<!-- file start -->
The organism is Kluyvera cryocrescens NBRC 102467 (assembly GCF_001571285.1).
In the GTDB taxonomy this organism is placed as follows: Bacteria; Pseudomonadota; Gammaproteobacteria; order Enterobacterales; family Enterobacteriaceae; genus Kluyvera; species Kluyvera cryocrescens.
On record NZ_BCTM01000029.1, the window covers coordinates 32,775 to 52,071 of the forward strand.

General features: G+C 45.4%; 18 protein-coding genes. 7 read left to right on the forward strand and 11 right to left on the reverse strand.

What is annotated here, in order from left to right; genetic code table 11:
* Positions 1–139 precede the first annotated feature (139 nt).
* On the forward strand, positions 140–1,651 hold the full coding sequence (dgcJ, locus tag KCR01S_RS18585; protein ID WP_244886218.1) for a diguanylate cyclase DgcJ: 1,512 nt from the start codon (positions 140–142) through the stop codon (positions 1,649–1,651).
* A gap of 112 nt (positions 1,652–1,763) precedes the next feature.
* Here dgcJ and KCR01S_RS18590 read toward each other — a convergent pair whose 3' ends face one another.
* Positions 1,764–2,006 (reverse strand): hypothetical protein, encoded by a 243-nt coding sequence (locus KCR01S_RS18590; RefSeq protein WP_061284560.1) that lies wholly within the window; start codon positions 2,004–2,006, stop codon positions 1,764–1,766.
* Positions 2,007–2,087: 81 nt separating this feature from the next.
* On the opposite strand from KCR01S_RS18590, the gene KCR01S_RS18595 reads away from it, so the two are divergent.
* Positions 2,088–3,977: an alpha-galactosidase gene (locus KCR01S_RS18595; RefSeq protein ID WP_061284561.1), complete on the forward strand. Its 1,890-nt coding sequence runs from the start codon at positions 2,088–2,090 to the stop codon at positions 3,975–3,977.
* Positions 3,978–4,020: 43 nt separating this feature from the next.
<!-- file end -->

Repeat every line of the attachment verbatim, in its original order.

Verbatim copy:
The organism is Kluyvera cryocrescens NBRC 102467 (assembly GCF_001571285.1).
In the GTDB taxonomy this organism is placed as follows: Bacteria; Pseudomonadota; Gammaproteobacteria; order Enterobacterales; family Enterobacteriaceae; genus Kluyvera; species Kluyvera cryocrescens.
On record NZ_BCTM01000029.1, the window covers coordinates 32,775 to 52,071 of the forward strand.

General features: G+C 45.4%; 18 protein-coding genes. 7 read left to right on the forward strand and 11 right to left on the reverse strand.

What is annotated here, in order from left to right; genetic code table 11:
* Positions 1–139 precede the first annotated feature (139 nt).
* On the forward strand, positions 140–1,651 hold the full coding sequence (dgcJ, locus tag KCR01S_RS18585; protein ID WP_244886218.1) for a diguanylate cyclase DgcJ: 1,512 nt from the start codon (positions 140–142) through the stop codon (positions 1,649–1,651).
* A gap of 112 nt (positions 1,652–1,763) precedes the next feature.
* Here dgcJ and KCR01S_RS18590 read toward each other — a convergent pair whose 3' ends face one another.
* Positions 1,764–2,006 (reverse strand): hypothetical protein, encoded by a 243-nt coding sequence (locus KCR01S_RS18590; RefSeq protein WP_061284560.1) that lies wholly within the window; start codon positions 2,004–2,006, stop codon positions 1,764–1,766.
* Positions 2,007–2,087: 81 nt separating this feature from the next.
* On the opposite strand from KCR01S_RS18590, the gene KCR01S_RS18595 reads away from it, so the two are divergent.
* Positions 2,088–3,977: an alpha-galactosidase gene (locus KCR01S_RS18595; RefSeq protein ID WP_061284561.1), complete on the forward strand. Its 1,890-nt coding sequence runs from the start codon at positions 2,088–2,090 to the stop codon at positions 3,975–3,977.
* Positions 3,978–4,020: 43 nt separating this feature from the next.